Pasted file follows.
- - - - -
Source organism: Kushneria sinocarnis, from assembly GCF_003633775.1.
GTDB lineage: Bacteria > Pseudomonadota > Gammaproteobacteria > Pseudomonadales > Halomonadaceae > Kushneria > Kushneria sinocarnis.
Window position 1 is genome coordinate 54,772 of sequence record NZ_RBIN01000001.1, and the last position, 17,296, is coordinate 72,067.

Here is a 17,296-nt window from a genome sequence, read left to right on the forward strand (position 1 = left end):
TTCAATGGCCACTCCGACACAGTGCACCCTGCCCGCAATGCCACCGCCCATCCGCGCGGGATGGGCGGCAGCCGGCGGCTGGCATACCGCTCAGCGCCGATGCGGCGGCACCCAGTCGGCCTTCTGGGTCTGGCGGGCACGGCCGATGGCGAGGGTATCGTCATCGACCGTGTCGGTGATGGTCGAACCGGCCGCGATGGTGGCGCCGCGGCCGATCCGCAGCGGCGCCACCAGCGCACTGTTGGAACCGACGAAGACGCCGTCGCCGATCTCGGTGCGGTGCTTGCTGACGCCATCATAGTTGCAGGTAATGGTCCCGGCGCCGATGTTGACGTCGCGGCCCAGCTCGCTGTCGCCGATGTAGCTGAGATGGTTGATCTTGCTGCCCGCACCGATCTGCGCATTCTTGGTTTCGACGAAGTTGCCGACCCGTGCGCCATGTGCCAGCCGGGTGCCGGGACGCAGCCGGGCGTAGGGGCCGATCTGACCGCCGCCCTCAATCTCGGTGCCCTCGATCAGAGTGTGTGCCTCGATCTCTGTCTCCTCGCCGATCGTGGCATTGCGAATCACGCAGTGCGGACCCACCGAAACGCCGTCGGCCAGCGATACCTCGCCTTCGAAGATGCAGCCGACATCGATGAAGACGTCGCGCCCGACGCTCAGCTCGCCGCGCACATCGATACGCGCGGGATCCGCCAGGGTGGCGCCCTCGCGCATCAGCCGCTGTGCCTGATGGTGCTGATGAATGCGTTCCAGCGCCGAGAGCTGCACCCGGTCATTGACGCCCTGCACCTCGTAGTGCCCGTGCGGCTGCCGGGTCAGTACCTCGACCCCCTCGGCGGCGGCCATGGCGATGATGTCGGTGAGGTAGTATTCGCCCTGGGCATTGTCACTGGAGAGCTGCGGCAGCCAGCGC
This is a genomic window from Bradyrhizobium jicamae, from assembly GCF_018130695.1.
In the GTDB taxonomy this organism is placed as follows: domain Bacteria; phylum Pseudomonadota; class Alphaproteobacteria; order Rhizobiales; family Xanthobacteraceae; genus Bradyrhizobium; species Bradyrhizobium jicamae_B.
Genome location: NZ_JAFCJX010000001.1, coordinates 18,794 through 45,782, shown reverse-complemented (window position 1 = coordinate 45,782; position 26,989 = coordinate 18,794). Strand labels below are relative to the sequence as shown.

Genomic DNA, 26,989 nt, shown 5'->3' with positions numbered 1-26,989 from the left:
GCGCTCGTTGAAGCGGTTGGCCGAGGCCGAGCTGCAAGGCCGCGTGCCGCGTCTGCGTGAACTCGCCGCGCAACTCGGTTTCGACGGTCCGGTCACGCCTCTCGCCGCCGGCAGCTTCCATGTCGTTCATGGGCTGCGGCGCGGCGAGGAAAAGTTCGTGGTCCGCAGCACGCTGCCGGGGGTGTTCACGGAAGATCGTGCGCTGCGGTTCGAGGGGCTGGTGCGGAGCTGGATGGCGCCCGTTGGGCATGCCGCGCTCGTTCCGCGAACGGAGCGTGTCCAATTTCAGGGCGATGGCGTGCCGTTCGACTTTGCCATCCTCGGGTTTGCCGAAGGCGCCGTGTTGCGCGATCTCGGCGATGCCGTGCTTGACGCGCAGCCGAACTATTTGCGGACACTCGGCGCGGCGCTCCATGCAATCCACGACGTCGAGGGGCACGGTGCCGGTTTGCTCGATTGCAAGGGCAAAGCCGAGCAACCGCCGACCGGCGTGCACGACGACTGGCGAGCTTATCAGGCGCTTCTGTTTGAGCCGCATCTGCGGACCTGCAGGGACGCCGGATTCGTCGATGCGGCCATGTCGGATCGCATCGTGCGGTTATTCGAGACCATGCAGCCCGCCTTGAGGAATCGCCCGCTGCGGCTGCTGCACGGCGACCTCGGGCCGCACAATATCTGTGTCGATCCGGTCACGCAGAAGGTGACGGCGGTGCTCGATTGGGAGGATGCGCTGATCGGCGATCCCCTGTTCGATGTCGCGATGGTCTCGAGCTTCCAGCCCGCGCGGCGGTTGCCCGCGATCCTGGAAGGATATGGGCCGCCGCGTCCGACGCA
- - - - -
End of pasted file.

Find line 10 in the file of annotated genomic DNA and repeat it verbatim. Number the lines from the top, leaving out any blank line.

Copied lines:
GCGCTCGTTGAAGCGGTTGGCCGAGGCCGAGCTGCAAGGCCGCGTGCCGCGTCTGCGTGAACTCGCCGCGCAACTCGGTTTCGACGGTCCGGTCACGCCTCTCGCCGCCGGCAGCTTCCATGTCGTTCATGGGCTGCGGCGCGGCGAGGAAAAGTTCGTGGTCCGCAGCACGCTGCCGGGGGTGTTCACGGAAGATCGTGCGCTGCGGTTCGAGGGGCTGGTGCGGAGCTGGATGGCGCCCGTTGGGCATGCCGCGCTCGTTCCGCGAACGGAGCGTGTCCAATTTCAGGGCGATGGCGTGCCGTTCGACTTTGCCATCCTCGGGTTTGCCGAAGGCGCCGTGTTGCGCGATCTCGGCGATGCCGTGCTTGACGCGCAGCCGAACTATTTGCGGACACTCGGCGCGGCGCTCCATGCAATCCACGACGTCGAGGGGCACGGTGCCGGTTTGCTCGATTGCAAGGGCAAAGCCGAGCAACCGCCGACCGGCGTGCACGACGACTGGCGAGCTTATCAGGCGCTTCTGTTTGAGCCGCATCTGCGGACCTGCAGGGACGCCGGATTCGTCGATGCGGCCATGTCGGATCGCATCGTGCGGTTATTCGAGACCATGCAGCCCGCCTTGAGGAATCGCCCGCTGCGGCTGCTGCACGGCGACCTCGGGCCGCACAATATCTGTGTCGATCCGGTCACGCAGAAGGTGACGGCGGTGCTCGATTGGGAGGATGCGCTGATCGGCGATCCCCTGTTCGATGTCGCGATGGTCTCGAGCTTCCAGCCCGCGCGGCGGTTGCCCGCGATCCTGGAAGGATATGGGCCGCCGCGTCCGACGCA